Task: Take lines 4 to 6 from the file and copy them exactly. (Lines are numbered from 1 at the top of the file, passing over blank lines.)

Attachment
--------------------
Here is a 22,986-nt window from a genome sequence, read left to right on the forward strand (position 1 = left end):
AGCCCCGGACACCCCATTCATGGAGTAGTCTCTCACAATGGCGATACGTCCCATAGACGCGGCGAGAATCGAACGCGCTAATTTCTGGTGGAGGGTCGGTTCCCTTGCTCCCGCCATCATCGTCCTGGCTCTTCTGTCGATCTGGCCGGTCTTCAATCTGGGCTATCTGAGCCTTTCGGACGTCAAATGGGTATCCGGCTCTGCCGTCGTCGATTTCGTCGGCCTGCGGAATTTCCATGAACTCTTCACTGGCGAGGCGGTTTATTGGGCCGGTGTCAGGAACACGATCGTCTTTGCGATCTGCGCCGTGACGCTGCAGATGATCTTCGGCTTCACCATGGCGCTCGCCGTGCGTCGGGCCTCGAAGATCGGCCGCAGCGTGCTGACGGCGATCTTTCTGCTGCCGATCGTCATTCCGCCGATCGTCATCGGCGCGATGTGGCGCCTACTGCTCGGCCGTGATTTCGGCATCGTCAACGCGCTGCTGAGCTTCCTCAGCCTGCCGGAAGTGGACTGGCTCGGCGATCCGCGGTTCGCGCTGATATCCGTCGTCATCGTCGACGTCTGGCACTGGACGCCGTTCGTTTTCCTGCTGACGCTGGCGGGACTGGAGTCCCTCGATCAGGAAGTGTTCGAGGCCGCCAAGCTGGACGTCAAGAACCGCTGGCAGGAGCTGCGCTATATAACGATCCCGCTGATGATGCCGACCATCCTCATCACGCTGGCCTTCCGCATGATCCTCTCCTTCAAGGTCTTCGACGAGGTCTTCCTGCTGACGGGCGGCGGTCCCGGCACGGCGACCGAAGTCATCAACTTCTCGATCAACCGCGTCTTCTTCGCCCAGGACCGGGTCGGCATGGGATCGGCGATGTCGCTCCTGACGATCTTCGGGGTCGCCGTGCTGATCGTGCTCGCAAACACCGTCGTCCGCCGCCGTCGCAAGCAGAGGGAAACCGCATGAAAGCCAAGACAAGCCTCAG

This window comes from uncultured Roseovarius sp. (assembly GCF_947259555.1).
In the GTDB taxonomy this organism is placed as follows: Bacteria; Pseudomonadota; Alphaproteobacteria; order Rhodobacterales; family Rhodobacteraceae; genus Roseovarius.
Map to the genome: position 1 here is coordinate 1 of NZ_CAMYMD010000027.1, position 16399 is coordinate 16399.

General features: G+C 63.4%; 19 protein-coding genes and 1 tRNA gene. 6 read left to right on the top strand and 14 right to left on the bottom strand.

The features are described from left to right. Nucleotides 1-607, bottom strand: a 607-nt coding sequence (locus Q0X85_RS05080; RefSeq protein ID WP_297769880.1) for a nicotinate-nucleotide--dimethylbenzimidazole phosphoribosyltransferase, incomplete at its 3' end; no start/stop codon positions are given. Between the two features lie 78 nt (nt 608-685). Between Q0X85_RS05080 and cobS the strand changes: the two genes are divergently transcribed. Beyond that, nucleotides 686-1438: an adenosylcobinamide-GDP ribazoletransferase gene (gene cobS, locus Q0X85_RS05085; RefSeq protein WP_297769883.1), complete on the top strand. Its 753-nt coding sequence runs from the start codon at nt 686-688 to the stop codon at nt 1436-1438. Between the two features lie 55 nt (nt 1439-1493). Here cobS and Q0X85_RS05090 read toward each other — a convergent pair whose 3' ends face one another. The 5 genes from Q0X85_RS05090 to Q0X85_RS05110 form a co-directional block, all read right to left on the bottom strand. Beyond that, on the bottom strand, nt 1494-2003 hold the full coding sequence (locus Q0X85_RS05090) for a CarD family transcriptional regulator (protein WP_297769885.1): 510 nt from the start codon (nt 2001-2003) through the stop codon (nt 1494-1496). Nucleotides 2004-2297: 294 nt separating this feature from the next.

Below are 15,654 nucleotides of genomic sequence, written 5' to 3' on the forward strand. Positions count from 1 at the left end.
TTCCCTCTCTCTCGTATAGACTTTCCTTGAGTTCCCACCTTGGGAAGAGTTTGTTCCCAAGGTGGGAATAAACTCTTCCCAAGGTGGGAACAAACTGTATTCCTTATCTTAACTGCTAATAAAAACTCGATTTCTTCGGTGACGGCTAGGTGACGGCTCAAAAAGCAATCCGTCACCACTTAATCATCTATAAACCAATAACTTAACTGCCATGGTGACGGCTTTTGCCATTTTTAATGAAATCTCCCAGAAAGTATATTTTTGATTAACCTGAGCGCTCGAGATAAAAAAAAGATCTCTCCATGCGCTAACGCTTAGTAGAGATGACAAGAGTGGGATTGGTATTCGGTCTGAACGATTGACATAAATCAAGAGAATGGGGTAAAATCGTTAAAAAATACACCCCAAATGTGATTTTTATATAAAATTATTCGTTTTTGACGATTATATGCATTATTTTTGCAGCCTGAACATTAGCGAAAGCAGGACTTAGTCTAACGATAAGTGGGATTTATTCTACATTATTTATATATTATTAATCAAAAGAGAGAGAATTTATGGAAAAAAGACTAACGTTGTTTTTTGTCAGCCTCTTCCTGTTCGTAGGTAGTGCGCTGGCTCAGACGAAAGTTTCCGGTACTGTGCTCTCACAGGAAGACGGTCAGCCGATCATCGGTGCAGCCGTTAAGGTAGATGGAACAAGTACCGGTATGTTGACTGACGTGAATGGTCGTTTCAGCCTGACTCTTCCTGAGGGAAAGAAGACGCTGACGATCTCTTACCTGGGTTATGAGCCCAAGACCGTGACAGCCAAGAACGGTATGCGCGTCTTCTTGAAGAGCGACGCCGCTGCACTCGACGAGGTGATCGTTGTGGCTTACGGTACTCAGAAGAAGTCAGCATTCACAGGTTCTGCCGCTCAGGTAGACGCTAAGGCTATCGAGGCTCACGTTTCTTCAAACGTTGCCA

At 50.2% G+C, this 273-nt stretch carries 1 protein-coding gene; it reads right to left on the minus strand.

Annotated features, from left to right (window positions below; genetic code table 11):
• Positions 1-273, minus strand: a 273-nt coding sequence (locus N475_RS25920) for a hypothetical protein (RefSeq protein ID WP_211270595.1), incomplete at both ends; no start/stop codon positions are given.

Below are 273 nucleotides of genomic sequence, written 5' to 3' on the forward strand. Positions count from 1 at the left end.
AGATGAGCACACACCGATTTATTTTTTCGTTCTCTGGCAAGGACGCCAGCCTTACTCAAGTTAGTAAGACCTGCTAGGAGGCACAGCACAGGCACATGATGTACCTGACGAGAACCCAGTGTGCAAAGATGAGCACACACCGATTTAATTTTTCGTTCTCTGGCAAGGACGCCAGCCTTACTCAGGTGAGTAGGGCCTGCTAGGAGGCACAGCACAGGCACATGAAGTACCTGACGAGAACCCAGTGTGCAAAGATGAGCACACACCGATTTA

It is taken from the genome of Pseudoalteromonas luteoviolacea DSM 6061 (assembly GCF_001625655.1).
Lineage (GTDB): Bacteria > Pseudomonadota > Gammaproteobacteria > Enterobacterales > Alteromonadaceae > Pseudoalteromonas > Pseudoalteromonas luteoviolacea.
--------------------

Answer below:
In the GTDB taxonomy this organism is placed as follows: Bacteria; Pseudomonadota; Alphaproteobacteria; order Rhodobacterales; family Rhodobacteraceae; genus Roseovarius.
Map to the genome: position 1 here is coordinate 1 of NZ_CAMYMD010000027.1, position 16399 is coordinate 16399.

General features: G+C 63.4%; 19 protein-coding genes and 1 tRNA gene. 6 read left to right on the top strand and 14 right to left on the bottom strand.